A sheepish look comes across the faces of a lot of people I talk to when I ask if they’re backing up their files. A lot of people know that they should be backing up their files, they’re just not sure what that means. So here are answers to the most common questions about backing up files.
What is backing up?
Backing a file up means saving a copy of a file to another physical location. That way if something happens to your computer–a hard drive crash, a fire, a puppy with a small bladder–you have another copy of your file somewhere else. Saving a copy to another folder on your computer does not count as another physical location.
What files should I back up?
Anything you don’t want to lose. The report you’ve been slaving over for weeks. Yes. Pictures of your daughter’s second birthday? Absolutely. Your entire music collection? You bet. Writing the great American novel? Back that puppy up!
Where should I back up?
This question is a bit trickier. You can back up to a physical location you keep in your home or office. A few examples are:
- External hard drive – this is a larger initial investment, but they can hold much more data than a CD or DVD.
- CD/DVD – keep in mind, these can easily be lost or corrupted (You know how annoying it is when your favorite DVD skips because it’s scratched? What if that happens to your files?)
- USB drive/thumb drive – these can also easily be lost or corrupted
The problem with backing your files up to physical location in your home or office is that if a flood, fire, tornado, or thief, wipes out/runs off with your computer, it’s likely that they’ll also destroy/steal your backup location.
You can also back your files up to online resources. If you’re backing up work files, check with your IT department to make sure that the location is acceptable.
Services that will sync selected files with an online location:
- Google Docs*
- Microsoft Skydrive*
- Apple iCloud*
Services that will back up your entire computer:
* If you work at The University of Texas, these are not acceptable places to back up your work documents. Read the UT section at the bottom for a great, secure location.
Keep in mind that if you back up online, you won’t be able to get to your files without an internet connection. Also, your important files could be compromised if the company’s servers are compromised. How would you feel if someone else got hold of your files? You should research how your files are protected and backed up if you choose an online file syncing or back up service.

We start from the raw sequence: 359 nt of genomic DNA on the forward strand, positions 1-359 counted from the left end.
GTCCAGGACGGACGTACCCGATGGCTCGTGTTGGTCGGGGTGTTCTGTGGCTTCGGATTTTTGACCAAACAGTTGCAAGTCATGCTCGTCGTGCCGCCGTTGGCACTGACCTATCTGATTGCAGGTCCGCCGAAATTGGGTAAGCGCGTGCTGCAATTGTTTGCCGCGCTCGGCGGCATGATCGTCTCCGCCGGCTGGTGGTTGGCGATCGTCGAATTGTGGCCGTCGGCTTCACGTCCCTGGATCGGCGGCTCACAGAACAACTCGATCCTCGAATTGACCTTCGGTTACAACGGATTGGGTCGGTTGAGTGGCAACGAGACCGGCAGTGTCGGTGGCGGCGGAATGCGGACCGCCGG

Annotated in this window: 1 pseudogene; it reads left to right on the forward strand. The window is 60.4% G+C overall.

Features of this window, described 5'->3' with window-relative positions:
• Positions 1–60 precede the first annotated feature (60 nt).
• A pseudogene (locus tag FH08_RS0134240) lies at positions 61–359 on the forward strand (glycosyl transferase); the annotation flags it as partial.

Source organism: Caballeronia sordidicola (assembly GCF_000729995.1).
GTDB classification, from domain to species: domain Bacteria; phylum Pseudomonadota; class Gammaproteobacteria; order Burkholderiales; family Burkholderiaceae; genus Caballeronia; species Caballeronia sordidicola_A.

How often should I back up?
This depends on how far behind you can afford to get. If you lost all the data on your computer today, would you be okay with your backed up files being versions from two weeks ago? Some people choose to back up daily or weekly. Other people choose to back up each time they finish working on a file. For example, each time you save and close an important spreadsheet, you can quickly save it to your backup location. If you have already backed up a file, and you haven’t touched it in months or years, there is no need to back it up regularly. Just back it up if you change it again.
Does my organization do this for me?
Maybe. Some organizations have automatic back up systems in place. Others rely on their employees to back up their own files. If you don’t know what your organization does, ask someone in your IT department. If you work at The University of Texas at Austin, read the section at the bottom.
Are there any services out there to make this easier?
Yes, there are programs you can use that will sync your files for you, and there are companies that will automatically back up your computer for you through an internet connection (mentioned above). Do your research before choosing to use one of these. Make sure they are a reputable company (or piece of software) and check how your files are protected and backed up.
Do you work at The University of Texas at Austin?
UT has a great service called UTBackup that will back up your files for you. To learn more about it, go to www.mccombs.utexas.edu/tech/help and use the search term UTbackup.